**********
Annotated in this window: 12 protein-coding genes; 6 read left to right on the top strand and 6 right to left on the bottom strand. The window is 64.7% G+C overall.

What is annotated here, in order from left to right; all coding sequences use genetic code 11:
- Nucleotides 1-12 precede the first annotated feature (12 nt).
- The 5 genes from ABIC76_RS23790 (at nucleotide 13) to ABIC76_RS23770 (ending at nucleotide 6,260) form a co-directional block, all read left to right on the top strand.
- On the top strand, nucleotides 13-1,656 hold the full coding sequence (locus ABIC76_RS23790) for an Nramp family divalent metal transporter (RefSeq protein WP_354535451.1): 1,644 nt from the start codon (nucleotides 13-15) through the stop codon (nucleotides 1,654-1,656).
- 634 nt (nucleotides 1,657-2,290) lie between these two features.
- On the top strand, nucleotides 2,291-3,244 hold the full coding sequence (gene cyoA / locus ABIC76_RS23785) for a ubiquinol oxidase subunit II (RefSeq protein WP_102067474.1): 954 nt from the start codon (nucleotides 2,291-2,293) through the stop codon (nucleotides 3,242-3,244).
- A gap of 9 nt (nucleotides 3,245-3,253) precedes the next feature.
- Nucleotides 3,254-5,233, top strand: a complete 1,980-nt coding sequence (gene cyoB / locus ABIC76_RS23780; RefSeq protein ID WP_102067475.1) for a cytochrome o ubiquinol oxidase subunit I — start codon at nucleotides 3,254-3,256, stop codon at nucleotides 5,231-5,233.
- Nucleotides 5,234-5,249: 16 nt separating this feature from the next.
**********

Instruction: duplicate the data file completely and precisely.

Annotated in this window: 12 protein-coding genes; 6 read left to right on the top strand and 6 right to left on the bottom strand. The window is 64.7% G+C overall.

What is annotated here, in order from left to right; all coding sequences use genetic code 11:
- Nucleotides 1-12 precede the first annotated feature (12 nt).
- The 5 genes from ABIC76_RS23790 (at nucleotide 13) to ABIC76_RS23770 (ending at nucleotide 6,260) form a co-directional block, all read left to right on the top strand.
- On the top strand, nucleotides 13-1,656 hold the full coding sequence (locus ABIC76_RS23790) for an Nramp family divalent metal transporter (RefSeq protein WP_354535451.1): 1,644 nt from the start codon (nucleotides 13-15) through the stop codon (nucleotides 1,654-1,656).
- 634 nt (nucleotides 1,657-2,290) lie between these two features.
- On the top strand, nucleotides 2,291-3,244 hold the full coding sequence (gene cyoA / locus ABIC76_RS23785) for a ubiquinol oxidase subunit II (RefSeq protein WP_102067474.1): 954 nt from the start codon (nucleotides 2,291-2,293) through the stop codon (nucleotides 3,242-3,244).
- A gap of 9 nt (nucleotides 3,245-3,253) precedes the next feature.
- Nucleotides 3,254-5,233, top strand: a complete 1,980-nt coding sequence (gene cyoB / locus ABIC76_RS23780; RefSeq protein ID WP_102067475.1) for a cytochrome o ubiquinol oxidase subunit I — start codon at nucleotides 3,254-3,256, stop codon at nucleotides 5,231-5,233.
- Nucleotides 5,234-5,249: 16 nt separating this feature from the next.